I was recently asked to show some friends how to open a shop on Etsy. As well as doing a show and tell, I decided to write a few short notes for them and (as usual) ended up with an essay. So I thought I would share it here too and hope you find it useful.
Opening a shop on the Etsy site is very easy and the fees are good value for sellers with the features the site offers. It is straightforward to register your personal details and to list items but you will need to do some work beforehand. So here goes!
• Choose a name for your shop, it could be a name that tells people what you sell or one that is personal to you, or something abstract. This will be your brand on Etsy so give it some careful thought. At some point, you will probably want to promote your shop on social media, so check if your name is available to use on Facebook, Twitter, Instagram, Pinterest etc. Google the name to make sure it isn’t too similar to an existing business who may object
• Understand the law covering online selling from the UK – I have included a link at the end for a useful and readable guide, but you need to be aware of three things in particular as they are often overlooked by Etsy sellers o 1) You must display your business contact details i.e. full trading name and address in your shop (it goes in the seller information section). o 2) Customers have a 14 day cooling off period and can claim a refund without giving a reason during this time (there are some exceptions). o 3) You are responsible for replacing goods that are lost/damaged in transit. Try to think of these rules as working to your advantage. Buyers can purchase from you knowing they will not lose anything if it turns out to not be quite what they wanted.
• Decide what you are going to sell and make some stock– ok, I know it sounds obvious but you often see shops on Etsy with only one or two items listed or sometimes completely empty. This doesn’t inspire confidence in buyers, so try and start with at least 10 items and plan ahead to keep it stocked up.
• Sort out some insurance – this isn’t a legal obligation but is strongly advised. You need to think about cover for products liability (if your product causes injury or damage in some way) and public liability (if your action or negligence causes injury or damage). Tell your insurer if you are selling to overseas customers especially to the USA. Don’t rely on your domestic insurance for cover as they do not usually include cover for business.
• Think about how you will describe your items. Come up with a few keywords e.g. silver, necklace. You need a title which gives a short, precise description and a few paragraphs giving more detail. Use this space to tell your buyers everything they need to know such as size, materials etc plus what makes you item special, for example how it is made. Imagine you are having a conversation in person, what would you say to a potential buyer? If you saw this item online, what would you want to know about it? Use your keywords in your title and description. When you list your items, you can also add up to 13 tags to help buyers find them. Put yourself in the shoes of a buyer and use words and phrases that they might type into a search box.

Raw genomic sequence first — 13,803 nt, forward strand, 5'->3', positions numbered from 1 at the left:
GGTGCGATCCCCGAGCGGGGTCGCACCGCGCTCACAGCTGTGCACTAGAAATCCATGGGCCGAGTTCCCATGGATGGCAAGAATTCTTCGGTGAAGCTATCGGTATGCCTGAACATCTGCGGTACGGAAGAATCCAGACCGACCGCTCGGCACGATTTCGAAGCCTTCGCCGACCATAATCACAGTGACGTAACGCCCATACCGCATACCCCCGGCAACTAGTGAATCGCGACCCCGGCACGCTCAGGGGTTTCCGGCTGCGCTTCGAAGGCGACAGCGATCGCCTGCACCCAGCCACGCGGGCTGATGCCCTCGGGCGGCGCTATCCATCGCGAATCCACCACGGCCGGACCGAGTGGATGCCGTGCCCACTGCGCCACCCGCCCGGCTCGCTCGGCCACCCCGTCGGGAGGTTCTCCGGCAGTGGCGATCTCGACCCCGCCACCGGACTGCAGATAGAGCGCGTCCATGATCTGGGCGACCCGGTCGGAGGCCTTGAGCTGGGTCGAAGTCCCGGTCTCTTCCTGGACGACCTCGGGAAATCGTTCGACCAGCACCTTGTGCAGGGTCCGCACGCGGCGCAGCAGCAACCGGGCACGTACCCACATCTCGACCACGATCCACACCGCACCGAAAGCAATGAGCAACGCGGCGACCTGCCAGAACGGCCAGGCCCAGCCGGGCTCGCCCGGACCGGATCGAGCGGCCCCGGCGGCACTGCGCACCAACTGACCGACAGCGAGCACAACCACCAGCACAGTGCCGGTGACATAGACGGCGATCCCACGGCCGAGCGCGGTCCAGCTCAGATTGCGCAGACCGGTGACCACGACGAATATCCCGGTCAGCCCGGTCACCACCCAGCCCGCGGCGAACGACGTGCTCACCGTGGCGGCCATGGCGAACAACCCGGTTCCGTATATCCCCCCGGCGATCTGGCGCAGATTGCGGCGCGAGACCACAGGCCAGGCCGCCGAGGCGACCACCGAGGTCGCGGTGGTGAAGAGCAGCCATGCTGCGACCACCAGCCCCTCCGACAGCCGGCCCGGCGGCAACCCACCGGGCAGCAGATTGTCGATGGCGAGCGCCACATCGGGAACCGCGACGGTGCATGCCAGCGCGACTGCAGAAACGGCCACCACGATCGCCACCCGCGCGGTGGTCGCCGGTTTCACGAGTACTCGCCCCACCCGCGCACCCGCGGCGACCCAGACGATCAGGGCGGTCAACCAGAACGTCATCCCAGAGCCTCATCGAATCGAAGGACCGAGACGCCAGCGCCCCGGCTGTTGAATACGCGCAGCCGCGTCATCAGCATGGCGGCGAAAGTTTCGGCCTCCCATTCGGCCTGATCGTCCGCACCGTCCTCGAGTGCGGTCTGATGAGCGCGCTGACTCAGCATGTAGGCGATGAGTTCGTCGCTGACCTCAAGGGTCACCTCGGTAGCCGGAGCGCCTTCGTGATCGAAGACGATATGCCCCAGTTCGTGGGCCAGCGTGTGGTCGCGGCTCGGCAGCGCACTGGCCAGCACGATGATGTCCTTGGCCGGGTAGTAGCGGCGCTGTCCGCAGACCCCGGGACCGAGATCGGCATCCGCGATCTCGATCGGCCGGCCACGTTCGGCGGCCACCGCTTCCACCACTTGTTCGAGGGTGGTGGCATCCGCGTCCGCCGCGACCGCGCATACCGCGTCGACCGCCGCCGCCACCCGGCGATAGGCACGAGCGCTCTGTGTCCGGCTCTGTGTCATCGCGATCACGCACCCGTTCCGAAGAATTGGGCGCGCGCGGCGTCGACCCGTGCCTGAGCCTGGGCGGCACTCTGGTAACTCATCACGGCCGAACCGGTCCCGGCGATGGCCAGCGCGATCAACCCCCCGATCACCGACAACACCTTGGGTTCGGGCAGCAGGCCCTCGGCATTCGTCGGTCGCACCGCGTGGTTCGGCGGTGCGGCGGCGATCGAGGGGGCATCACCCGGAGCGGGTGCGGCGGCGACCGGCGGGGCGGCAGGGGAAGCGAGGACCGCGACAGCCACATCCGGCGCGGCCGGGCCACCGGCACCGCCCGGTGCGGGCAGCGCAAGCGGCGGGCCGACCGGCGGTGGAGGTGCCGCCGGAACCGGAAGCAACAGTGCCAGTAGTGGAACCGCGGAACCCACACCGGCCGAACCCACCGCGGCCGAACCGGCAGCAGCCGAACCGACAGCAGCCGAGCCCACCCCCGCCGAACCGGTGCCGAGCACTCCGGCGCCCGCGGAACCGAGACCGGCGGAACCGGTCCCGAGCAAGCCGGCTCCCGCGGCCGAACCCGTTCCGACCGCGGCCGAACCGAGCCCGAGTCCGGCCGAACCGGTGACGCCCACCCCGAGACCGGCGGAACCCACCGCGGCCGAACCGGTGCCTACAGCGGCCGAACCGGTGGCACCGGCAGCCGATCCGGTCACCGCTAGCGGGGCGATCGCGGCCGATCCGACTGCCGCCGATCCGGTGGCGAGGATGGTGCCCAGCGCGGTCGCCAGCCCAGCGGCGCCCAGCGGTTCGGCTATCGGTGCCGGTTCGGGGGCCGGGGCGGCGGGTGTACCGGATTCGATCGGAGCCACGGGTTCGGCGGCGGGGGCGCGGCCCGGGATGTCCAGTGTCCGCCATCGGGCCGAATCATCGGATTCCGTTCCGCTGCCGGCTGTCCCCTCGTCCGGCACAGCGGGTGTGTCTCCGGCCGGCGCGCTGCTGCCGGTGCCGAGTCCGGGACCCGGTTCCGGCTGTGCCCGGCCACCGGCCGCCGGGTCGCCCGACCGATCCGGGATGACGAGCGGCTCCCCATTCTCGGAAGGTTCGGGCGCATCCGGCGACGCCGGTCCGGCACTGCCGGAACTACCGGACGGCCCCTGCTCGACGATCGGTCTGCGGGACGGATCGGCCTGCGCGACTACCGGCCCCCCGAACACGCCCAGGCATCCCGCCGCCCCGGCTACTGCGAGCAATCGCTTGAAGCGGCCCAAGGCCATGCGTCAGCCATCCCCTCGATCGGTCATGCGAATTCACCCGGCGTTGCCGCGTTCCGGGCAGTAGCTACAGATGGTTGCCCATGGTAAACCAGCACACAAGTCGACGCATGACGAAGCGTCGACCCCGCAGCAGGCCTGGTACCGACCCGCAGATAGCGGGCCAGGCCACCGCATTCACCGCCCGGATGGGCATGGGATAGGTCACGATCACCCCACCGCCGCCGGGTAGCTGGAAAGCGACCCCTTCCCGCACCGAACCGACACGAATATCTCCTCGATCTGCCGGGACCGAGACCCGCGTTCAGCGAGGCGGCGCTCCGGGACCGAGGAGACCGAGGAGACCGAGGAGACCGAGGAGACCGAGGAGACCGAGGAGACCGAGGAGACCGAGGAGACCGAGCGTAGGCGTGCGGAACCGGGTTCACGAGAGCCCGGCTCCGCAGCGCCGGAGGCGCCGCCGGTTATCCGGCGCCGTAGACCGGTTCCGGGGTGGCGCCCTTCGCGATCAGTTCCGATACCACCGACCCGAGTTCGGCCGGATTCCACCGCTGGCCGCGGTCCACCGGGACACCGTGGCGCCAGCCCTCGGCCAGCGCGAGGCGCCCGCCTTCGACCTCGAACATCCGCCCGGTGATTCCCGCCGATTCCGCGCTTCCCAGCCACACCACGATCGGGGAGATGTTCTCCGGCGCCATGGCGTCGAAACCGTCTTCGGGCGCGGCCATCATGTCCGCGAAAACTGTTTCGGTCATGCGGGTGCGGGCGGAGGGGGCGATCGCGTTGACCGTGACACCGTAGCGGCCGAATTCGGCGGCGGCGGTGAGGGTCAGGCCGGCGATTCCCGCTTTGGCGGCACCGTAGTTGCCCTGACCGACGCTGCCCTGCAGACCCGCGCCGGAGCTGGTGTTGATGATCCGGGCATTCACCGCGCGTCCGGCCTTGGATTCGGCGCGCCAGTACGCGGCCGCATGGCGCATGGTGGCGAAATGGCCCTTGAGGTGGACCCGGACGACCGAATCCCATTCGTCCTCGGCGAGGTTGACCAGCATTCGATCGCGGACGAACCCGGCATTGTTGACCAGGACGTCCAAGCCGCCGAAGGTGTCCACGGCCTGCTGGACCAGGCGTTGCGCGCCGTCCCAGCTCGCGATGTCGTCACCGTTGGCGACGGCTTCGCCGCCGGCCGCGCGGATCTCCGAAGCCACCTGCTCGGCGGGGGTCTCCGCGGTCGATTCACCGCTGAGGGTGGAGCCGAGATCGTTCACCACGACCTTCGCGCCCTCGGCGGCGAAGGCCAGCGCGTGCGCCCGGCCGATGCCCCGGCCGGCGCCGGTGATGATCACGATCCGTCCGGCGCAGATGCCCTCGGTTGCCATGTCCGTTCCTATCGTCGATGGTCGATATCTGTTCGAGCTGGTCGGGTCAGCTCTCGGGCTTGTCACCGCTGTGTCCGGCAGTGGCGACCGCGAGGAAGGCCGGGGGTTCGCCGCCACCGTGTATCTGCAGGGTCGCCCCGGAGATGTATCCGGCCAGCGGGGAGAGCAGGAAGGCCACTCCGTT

• Set your prices. Now is the time to be realistic as you need to work out what it cost you to make the item. List all the materials and include a fair hourly rate for your time (remember you are trying to make a profit). Now add in the fees Etsy will charge and the fee for processing a payment, which can be direct checkout through Etsy or into your PayPal account - see Fees for Selling on Etsy for current details.
• Take some photos! You can have 5 per item which gives you a chance to show off its features. Take some close-ups of details, try props to indicate scale. This is a huge topic and there are lots of helpful articles on the Etsy site giving photography advice. Browse through shops selling similar items to yours – which photographs appeal to you and why? Remember, the picture is the first thing your buyers will see and the main way they will judge your goods. It also adds to the branding of your shop.
• Plan how you will send your items – think about packaging and the cost of postage. Check your goods can be sent by Royal Mail - some items are restricted or prohibited even within the UK (see link). Decide if you will sell to international customers. You will need to specify the delivery cost for each item when you list it. Etsy makes this easier by allowing you to set up delivery profiles that you can apply to many items. For example, in my shop Jane at Number 13, I have one delivery profile for iron-on patches (very light), one for headbands (a bit larger and heavier) and so on.
• Write some blurb for your profile page and choose a profile picture. This all helps to build connections with buyers and give your shop personality.
Finally, If you haven’t already done so, contact HMRC – you will need to declare any income from Etsy sales. Their website has lots of useful information on record-keeping and tax forms, and they run regular webinars for small businesses which gives you a chance to ask questions. It is also worth signing up for their newsletters.